Anne flicks on the mixer and finishes the cookie dough, taking pity on the impressively still Gilbert and moving faster than she usually would so his arms don't get too tired. (But still slow enough to make sure nothing goes terribly awry. No one wants a repeat of that time she had a cold and confused liquid smoke with vanilla.)

If Anne notices while she's portioning out cookie dough that Gilbert is glued to his phone and texting someone who clearly makes him laugh, she doesn't mention it. She just thanks him for his help and slides the cookies into the oven, setting the timer and rushing off to get ready.

She does not wonder who he could be texting. She does not suspect that it's the gorgeous, dark-haired transfer student from Regina that she saw Gilbert talking to outside the French classroom the other day, and she certainly does not feel the tiniest prickle of jealousy when she thinks about it for too long.

She also does not zone out for five minutes halfway through brushing out her hair, contemplating exactly what this -- nonexistent, of course, and totally hypothetical -- surge of pettiness might mean.

What she does do is run into the kitchen -- with only one eye eyelined, by the way -- a good ten minutes after the timer should have gone off, certain that the cookies are burnt to a crisp because she took longer to get ready than expected. Instead, she enters to see two trays of perfectly baked cookies being transferred to a cooling rack by a spatula-wielding Gilbert.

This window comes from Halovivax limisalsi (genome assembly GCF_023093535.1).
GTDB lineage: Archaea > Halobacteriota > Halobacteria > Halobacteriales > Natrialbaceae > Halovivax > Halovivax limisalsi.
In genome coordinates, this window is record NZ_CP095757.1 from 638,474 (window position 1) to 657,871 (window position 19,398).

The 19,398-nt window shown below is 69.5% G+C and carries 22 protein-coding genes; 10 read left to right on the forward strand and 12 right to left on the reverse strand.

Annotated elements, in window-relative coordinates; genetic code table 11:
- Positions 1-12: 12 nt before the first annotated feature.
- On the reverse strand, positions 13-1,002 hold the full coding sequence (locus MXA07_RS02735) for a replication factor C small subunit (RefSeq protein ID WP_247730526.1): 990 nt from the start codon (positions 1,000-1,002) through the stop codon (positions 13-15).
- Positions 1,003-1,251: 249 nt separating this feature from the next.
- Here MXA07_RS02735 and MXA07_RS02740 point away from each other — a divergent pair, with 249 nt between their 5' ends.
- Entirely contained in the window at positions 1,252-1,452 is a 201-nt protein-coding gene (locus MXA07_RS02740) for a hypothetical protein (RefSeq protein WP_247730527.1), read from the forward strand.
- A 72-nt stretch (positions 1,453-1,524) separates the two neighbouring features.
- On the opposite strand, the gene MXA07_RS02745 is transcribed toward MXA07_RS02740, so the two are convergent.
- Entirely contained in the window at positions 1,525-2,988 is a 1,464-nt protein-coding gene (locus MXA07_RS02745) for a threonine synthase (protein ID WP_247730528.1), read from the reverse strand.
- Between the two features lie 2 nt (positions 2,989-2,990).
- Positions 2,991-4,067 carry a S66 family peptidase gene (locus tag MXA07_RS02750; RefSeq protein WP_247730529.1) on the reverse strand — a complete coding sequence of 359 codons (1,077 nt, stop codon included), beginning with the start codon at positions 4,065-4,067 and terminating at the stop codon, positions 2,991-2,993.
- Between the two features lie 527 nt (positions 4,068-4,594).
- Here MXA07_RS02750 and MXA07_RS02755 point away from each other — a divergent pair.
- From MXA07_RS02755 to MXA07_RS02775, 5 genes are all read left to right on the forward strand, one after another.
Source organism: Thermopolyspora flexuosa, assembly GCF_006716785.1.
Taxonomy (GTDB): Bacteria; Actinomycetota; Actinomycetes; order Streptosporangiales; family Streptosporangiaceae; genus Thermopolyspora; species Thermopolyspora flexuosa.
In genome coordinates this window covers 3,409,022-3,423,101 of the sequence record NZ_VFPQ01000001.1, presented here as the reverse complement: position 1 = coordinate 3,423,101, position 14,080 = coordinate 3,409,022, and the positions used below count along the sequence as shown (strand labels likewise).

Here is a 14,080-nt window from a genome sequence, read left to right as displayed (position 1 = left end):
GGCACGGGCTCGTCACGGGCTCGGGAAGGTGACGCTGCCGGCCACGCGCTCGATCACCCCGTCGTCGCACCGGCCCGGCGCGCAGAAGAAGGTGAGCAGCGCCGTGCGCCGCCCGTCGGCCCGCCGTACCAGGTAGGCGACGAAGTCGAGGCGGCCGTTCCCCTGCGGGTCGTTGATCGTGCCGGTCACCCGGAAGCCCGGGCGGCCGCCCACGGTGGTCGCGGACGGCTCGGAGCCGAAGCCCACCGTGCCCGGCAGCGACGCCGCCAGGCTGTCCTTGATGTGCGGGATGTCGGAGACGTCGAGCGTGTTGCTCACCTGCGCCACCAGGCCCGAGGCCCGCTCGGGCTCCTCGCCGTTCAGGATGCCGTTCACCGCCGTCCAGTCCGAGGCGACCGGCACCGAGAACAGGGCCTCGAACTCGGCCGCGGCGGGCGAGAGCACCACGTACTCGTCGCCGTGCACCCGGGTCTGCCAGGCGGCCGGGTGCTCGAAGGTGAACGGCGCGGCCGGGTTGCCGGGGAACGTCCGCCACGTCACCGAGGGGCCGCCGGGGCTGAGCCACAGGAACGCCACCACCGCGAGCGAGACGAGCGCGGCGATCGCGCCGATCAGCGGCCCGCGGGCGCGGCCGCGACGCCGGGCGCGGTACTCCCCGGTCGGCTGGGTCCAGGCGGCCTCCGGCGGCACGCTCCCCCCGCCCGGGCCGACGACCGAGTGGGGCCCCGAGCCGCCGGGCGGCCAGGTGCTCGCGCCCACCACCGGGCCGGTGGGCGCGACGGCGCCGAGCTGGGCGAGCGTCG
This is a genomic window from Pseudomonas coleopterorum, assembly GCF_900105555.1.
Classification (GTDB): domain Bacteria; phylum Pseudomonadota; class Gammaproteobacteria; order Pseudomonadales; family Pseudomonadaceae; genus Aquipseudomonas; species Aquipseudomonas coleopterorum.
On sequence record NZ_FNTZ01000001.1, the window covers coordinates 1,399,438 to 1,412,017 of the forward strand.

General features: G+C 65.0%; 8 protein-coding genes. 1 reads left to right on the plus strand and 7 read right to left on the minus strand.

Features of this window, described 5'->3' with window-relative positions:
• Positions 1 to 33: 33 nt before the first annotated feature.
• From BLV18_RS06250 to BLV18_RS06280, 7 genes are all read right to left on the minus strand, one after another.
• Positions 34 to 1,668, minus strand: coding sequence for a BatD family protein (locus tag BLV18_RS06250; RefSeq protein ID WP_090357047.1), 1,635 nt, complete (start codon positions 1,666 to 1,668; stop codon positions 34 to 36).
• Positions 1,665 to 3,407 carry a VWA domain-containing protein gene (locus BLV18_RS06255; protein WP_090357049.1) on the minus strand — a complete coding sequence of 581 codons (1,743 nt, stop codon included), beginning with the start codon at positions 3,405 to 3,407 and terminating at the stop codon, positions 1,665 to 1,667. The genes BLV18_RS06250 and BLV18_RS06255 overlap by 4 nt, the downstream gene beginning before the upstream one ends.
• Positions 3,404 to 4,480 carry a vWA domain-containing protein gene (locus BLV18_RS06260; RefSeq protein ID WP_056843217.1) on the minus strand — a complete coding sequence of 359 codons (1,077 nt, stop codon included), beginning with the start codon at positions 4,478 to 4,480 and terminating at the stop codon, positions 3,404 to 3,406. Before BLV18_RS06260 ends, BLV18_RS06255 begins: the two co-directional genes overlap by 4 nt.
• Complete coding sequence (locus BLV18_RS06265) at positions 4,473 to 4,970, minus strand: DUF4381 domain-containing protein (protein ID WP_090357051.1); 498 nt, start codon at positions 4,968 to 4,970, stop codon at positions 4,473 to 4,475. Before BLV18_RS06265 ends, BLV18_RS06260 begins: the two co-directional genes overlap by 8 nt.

He looks up to see her skidding into the kitchen. "Ready to go?" he asks.

She blinks. Gilbert Blythe, in her kitchen, with a spatula. It feels more like the answer to ‘who killed Mr. Boddy?’ than anything she ever saw in the realm of possibility. "I, uh- I need another minute,” she says. “Sorry, I just thought I might have ruined the cookies."

"Well, I guess we're all lucky that I was here to save the day,” Gilbert says, striking his ‘triumphant superhero’ pose.

"I guess we are," Anne says. “I’ll be ready in five minutes.”


 She’s ready in two minutes, actually, which is bad because he lets out this weird yelp when she reappears in the kitchen doorway and has to hang up on Diana mid-sentence.

Anne furrows her eyebrows. “Everything okay?”

“Yeah, fine. Don’t worry about it,” he says quickly, before changing the subject in what he’s sure is a totally-not-suspicious way. Maybe if he ignores her skeptical side-eye long enough, it’ll just go away.

(It doesn’t, but Diana should get there at the same time as them now, and it’s not like Anne’s suspicion is going to be a severe blow to their fake relationship.)

The drive is uneventful, barring a small tussle over the radio: Anne wants to listen to Christmas music; Gil has heard "Last Christmas" thirty-seven times in the past twenty-four hours and is unwilling to risk a thirty-eighth. They settle the argument when they stumble upon a station that's playing an indie song that Anne apparently loves and Gilbert’s never heard before. It’s quiet the whole rest of the ride, Anne softly humming along to the next few songs and Gilbert being equally unfamiliar with all but the Hozier song that they catch about ten seconds of before pulling up to Jane’s house.